Welcome to your usual weekly roundup of vaguely interesting stuff that happened in the last week! Enjoy, and let me know if I’ve missed anything out.
- Smith et al: The Only Known Jawed Vertebrate with Four Eyes and the Bauplan of the Pineal Complex.
- Boyd and Lomax: The youngest occurrence of ichthyosaur embryos in the UK: A new specimen from the Early Jurassic (Toarcian) of Yorkshire. (blog post)
- Frederick and Gallup Jr: The demise of dinosaurs and learned taste aversions: The biotic revenge hypothesis. “Here we advance the hypothesis along with supporting evidence that the emergence of toxic plants coupled with an inability to form learned taste aversions may have contributed to the extinction of dinosaurs.”
- Matzke and Irmis: Including autapomorphies is important for paleontological tip-dating with clocklike data, but not with non-clock data.
- What a fossil revolution reveals about the history of “big data” – David Sepkoski.
Open Science news
- French Universities Cancel Subscriptions to Springer Journals. Negotiations between the publisher and a national consortium of academic institutions have reached a stalemate – The Scientist.
- Global Access to Research Software: The Forgotten Pillar of Open Science Implementation – Global Xoung Academy.
- The European Commission has launched a tender for its Open Research Publishing Platform.
- See this excellent Twitter thread by Bianca Kramer for some context, and this analysis by Martin Eve.
- Hated Science Publisher Elsevier To Help EU Monitor Open Science – Including Open Access – Glyn Moody.
- Thoughts on the Call for Tenders for the EC’s Open Research Publishing Platform – Jean-Sébastien Caux.
- Johansson et al: Preprints: An underutilized mechanism to accelerate outbreak science.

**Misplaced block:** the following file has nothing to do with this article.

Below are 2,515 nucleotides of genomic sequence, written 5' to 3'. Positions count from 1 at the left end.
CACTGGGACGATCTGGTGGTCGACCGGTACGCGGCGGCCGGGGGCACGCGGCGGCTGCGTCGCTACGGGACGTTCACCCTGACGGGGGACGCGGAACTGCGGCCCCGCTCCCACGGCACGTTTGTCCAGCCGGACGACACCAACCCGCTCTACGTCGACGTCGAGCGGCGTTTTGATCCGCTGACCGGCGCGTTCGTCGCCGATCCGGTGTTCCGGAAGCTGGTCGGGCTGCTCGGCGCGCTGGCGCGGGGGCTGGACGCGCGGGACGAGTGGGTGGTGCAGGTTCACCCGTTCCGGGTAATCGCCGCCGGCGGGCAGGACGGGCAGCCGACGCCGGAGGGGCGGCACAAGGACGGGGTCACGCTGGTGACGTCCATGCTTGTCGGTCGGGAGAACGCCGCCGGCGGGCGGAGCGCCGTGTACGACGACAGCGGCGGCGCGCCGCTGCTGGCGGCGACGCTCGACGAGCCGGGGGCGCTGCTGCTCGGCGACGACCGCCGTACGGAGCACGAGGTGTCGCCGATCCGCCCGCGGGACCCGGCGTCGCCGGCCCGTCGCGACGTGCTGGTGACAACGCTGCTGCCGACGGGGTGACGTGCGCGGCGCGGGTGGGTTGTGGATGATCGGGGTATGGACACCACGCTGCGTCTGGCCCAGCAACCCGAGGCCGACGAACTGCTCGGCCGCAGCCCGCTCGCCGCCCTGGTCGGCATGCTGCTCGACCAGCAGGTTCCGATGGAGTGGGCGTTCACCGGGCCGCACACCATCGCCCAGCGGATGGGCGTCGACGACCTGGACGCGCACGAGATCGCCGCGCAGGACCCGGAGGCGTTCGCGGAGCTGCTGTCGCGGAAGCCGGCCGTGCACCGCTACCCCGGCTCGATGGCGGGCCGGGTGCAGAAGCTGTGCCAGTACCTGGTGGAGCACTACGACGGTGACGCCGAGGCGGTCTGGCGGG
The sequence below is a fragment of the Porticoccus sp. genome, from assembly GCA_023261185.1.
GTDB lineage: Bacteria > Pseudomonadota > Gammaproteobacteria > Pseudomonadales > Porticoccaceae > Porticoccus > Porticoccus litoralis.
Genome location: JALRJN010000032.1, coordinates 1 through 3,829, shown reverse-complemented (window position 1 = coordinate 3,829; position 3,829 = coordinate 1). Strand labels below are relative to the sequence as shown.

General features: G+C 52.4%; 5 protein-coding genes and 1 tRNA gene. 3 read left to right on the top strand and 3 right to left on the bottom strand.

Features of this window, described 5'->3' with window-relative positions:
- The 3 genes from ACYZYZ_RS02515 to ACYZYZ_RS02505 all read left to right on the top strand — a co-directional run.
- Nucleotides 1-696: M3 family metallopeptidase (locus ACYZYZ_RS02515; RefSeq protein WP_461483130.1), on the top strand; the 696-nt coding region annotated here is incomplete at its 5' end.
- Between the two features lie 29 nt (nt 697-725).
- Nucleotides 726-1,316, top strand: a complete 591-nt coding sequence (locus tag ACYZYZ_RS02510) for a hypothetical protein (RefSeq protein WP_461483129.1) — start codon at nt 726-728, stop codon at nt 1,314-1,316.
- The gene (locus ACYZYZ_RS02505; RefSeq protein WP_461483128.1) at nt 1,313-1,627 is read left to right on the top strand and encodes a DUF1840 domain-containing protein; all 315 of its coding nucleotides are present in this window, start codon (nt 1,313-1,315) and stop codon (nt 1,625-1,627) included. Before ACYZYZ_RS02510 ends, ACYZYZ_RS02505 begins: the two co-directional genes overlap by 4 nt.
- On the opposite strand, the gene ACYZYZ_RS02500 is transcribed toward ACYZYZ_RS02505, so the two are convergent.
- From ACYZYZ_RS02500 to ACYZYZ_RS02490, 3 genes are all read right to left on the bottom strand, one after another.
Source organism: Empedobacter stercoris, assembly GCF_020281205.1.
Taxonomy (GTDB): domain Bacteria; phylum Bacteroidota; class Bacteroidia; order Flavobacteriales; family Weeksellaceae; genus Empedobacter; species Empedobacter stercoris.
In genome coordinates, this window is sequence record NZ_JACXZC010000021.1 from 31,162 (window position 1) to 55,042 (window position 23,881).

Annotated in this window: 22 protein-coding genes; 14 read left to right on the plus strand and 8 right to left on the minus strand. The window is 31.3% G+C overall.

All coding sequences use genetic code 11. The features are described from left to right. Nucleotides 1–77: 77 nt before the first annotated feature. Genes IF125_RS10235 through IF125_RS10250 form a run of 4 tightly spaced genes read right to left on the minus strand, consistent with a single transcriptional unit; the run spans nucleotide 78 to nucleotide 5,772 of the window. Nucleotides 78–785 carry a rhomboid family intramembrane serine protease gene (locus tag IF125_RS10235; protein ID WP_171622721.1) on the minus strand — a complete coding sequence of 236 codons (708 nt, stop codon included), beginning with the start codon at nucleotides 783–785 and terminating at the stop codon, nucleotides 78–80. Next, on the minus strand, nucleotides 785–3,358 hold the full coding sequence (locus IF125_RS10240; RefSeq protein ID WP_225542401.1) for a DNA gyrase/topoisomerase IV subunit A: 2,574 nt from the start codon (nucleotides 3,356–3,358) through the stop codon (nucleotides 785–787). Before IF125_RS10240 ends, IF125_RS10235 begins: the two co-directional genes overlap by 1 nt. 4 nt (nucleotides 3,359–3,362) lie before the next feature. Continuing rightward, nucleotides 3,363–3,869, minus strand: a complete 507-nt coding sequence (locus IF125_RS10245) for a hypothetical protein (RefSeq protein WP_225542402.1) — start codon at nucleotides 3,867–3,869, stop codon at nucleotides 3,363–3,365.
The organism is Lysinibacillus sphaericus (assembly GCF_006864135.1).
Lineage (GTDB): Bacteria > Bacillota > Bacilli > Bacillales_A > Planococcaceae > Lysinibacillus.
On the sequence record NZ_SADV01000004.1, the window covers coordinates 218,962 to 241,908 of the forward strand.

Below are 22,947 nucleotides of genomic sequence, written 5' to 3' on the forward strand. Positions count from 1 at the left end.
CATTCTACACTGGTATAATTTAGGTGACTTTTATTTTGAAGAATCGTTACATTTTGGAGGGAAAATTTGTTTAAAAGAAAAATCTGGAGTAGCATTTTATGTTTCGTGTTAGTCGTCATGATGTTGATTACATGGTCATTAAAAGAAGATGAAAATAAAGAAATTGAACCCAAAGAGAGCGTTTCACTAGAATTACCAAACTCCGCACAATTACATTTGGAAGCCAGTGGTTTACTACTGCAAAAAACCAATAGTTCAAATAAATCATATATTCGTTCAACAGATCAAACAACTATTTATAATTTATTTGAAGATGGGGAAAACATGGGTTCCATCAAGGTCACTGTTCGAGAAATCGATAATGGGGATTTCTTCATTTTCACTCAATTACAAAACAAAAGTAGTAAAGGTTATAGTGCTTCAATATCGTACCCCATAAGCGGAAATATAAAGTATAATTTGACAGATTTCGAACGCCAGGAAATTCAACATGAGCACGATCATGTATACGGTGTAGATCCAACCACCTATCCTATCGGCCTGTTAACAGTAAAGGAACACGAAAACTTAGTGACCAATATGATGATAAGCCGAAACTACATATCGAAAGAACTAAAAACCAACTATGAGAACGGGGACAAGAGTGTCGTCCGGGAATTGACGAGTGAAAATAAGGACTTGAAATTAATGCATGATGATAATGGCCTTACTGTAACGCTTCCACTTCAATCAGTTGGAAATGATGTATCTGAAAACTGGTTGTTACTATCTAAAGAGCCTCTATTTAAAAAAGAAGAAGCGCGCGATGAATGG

- What’s wrong with the Journal Impact Factor in 5 graphs – Dalmeet Singh Chawla. Absolutely fan-bloody-tastic resource here.
- It’s time for the US to get serious about funding open access – Nature Index.
- A Reality Check on Author Access to Open Access Publishing – Hilda Bastian.
- Finnish researchers are calling for improved transparency in academic journal pricing.
- The scientific paper is obsolete. Here’s what’s next – James Somers.
- Coverage of our panel discussion at CIES 2018 in Mexico City from Education International.
- Couple of pieces for Discover Magazine are now online:
- Quoted in this piece, The Ethical Social Network, for Inside Higher Education: “Not all academic social networking sites take the same responsible approach to user privacy, however. Academia.edu and ResearchGate have both been subject to criticism from some academics who dislike the way their data are used by the sites. Jon Tenant, a paleontologist and open science advocate who has criticized these for-profit academic networking sites, said that many researchers are “blind or at least complacent to the fact that they are typically the service provider, product and consumer for external companies within the current academic ecosystem.””
- Quoted in this video: Intersections of Openness: Open Access, Science, & Education, by Abbey Elder.
- The FOSTER Open Science Training Handbook is now online, available via Gitbooks and Zenodo.
- Submitted the Open Science MOOC to the Mozilla Global Sprint.
- Ego is the Enemy, especially for Academics – Madhukar Pai. “The battle against ego must be fought on many fronts, and daily. All of us need to work towards a place where, to paraphrase Holiday, we think less of ourselves, and be less invested in the story we like to tell about our own specialness. As a result, Holiday says, we will be liberated to accomplish the world-changing work we set out to achieve (as academics).“